Some owners deliberately engage in “blink kissing” with their cats. Look at the cat, glance away, and blink at the cat in a slow and deliberate manner. The cat often blinks in response and then acts in a self conscious way, perhaps fluffing itself up or grooming. It can help the cat-owner bond, but try not to stare at your cat, remember staring is a threat for a cat. Yawning and looking away can have a similar ‘copying’ reaction.
The pupils of the eyes convey part of a cat’s message. As well as dilating or contracting according to the amount of light around, they contract or dilate to indicate mood. Dilated pupils accompany stimulation, fear, aggressive excitement and also the mild excitement of seeing its owner, a feline friend or even dinner. The more fearful a cat is, the wider its pupils expand – it is as if the eyes are trying to take in as much information as possible. An angry, confident cat has narrowed pupils. It may be ready to provoke a fight and by narrowing the pupils it can focus better on detail and also reduce the risk of damage to that part of the eye.
Cats’ ears are extremely mobile and have 20-30 muscles controlling them. They can swivel through 180 degrees and move up and down. They can be pricked forward or flattened sideways or backwards, and can be moved independently of each other.
When content and relaxed, a cat ears face forward but tilted slightly back. However, its ears demonstrate that the cat is alert even when it appears half asleep. If the cat’s attention is caught by a noise or a movement, its pricks its ears more upright, perhaps swivelling one or both to track the source of the noise.
An anxious cat will position its ears slightly back and flattened down. A fearful cat has lowered ears. The more anxious or fearful the cat is, the flatter the ears until they are lying straight backwards, flat to the skull. If the cat is fearful but aggressive, the ears flatten sideways – a combination of the forward pointing “alert” ears and the flattened/lowered “fearful” ears. If only one ear is flattened and the other is held normally, the signal is more ambivalent and the cat isn’t sure how to react to its current situation. Generally it will withdraw a short way to consider the scenario. While considering, the ears shift and change as it processes stimuli and possible responses. A similar highly mobile state occurs when the ears are panning round to catch noises, but the cat’s entire demeanour will be one of alertness or interest, probably with a slightly twitching tail.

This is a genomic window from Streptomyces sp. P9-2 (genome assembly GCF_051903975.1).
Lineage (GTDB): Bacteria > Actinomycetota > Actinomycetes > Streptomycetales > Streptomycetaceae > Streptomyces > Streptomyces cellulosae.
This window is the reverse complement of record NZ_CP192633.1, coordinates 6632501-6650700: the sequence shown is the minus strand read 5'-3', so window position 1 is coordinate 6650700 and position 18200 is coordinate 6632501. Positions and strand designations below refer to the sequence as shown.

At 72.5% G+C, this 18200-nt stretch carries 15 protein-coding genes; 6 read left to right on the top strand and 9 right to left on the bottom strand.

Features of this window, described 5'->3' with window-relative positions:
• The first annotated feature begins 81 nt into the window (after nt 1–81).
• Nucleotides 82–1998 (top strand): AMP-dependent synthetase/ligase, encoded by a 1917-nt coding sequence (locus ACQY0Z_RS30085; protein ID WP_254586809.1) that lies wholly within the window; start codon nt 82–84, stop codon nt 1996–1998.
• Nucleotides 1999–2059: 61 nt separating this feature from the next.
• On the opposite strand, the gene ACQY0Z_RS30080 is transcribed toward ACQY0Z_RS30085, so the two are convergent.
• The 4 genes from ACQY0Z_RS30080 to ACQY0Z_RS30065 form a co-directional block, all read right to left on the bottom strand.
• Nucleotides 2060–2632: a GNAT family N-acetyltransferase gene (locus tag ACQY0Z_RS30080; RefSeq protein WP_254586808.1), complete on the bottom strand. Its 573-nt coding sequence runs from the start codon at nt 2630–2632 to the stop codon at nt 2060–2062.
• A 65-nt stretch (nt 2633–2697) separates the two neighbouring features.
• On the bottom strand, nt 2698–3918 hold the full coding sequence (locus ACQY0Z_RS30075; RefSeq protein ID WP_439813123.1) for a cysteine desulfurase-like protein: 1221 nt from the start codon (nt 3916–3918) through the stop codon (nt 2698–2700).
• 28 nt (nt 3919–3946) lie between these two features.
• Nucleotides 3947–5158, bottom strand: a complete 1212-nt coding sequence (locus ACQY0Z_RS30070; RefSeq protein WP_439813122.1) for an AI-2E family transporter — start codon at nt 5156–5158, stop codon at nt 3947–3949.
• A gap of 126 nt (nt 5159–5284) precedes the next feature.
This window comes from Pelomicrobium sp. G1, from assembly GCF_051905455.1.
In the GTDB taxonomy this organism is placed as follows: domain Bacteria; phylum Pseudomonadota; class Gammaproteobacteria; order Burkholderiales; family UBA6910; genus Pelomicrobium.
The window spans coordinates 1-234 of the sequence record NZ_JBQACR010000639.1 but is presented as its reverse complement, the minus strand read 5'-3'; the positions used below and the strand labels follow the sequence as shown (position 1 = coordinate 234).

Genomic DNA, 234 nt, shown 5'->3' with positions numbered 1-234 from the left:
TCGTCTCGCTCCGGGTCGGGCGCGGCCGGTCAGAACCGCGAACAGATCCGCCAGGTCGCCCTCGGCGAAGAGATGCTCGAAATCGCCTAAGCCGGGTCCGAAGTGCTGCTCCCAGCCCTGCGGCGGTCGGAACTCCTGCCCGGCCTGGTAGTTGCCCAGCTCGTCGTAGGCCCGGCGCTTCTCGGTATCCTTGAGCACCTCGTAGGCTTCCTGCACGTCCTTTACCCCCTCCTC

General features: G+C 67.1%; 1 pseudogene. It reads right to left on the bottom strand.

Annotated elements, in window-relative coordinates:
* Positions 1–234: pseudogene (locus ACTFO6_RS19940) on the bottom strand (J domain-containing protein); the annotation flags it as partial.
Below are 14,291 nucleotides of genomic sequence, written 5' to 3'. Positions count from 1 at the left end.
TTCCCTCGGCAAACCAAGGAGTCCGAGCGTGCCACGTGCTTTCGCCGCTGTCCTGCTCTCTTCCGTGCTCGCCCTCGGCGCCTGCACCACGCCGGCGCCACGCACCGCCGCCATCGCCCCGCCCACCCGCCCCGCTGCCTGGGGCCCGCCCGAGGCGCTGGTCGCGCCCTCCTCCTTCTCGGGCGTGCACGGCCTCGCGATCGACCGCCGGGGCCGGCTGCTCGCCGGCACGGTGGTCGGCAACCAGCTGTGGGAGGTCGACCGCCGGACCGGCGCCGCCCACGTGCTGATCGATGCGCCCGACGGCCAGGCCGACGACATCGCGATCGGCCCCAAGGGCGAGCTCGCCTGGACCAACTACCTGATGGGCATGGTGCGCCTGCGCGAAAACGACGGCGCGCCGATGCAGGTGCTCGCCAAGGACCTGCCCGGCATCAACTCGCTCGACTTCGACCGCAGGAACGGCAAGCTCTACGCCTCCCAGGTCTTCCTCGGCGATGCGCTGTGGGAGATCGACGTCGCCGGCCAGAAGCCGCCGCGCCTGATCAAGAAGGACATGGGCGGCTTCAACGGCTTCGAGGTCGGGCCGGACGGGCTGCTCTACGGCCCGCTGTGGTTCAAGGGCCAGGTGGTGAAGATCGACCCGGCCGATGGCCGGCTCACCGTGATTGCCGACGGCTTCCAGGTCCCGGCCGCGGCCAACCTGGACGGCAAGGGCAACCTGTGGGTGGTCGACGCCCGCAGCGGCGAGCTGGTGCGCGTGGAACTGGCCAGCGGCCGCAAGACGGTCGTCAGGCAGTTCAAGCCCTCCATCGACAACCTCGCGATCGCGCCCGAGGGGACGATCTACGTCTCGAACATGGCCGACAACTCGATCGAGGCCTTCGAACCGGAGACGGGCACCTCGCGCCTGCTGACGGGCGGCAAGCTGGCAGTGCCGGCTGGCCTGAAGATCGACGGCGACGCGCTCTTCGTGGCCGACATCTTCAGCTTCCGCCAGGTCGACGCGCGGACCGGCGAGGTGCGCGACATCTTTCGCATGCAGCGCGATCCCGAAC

Whiskers and mouth signals
The whiskers are mobile and help to indicate the cat’s mood. In a normal relaxed “neutral” state, they are held slightly to the side. As the cat becomes more interested in something around it, the whiskers perk forwards, ultimately coming forwards in front of the muzzle. The cheek pads also seem to swell out as the muscles pull the whiskers into position. If the cat is fearful, it pulls its whiskers back alongside its cheeks to signal that it is non-threatening as this makes the face look smaller.
An open-mouthed yawn shows contentment. An open-mouthed snarl or hiss shows that the cat feels threatened and defensive. Growls are delivered with the mouth only slightly open.
Licking the lips indicates anxiety or anticipation depending on what is happening around it. For example if food is being prepare, lip licking can be assumed to be anticipation of a meal, at other times it indicates the cat feels stressed and anxious, or in my experience, is about to deliver a hair ball, or be sick. Lovely.
The teeth-bared, silent grimace is not a dog-like snarl, but the cat’s flehmen reaction, its drawing air over a special scent/taste gland, and is usually only used in response to assessing another cat’s reproductive status.
If you are lucky you may see your cat ‘chatter’ a rapid movement of the jaw, with a slight clicking noise, usually only occurs when a cat is highly stimulated by the sight of a prey item, on the other side of a window it can’t get to, it indicates frustration and high stimulation.
Some cats sit with their tongue sticking out a little. This usually signals relaxation and contentment or that the cat has become interested in something.
The tail is an organ of balance, a rudder/counterbalance for manoeuvring at high speed and a means of communication. While hunting or stalking, the tail is kept almost horizontally behind the cat. This prevents it from fouling in low-hanging shrubs and prevents the prey from seeing a telltale tail. It may spring upright during the final rush. The tail also conveys a cat’s interest and concentration with a twitching movement as it corners its prey. This twitching movement can also be seen (usually just the tip), when a cat sees something interesting through a window, or when edging towards prey, indicating intense concentration.
The tail is an important tool for communicating with other cats and with humans. It is highly mobile: side to side, up and down, graceful and slow, thrashing and whip-like. It can be a sleep coil folded around a sitting or sleeping cat, a fluffy scarf across a curled cat’s nose or an erect bristling bottlebrush when the cat is frightened. A mother cat may also use it – deliberately or accidentally – as a toy for her kittens.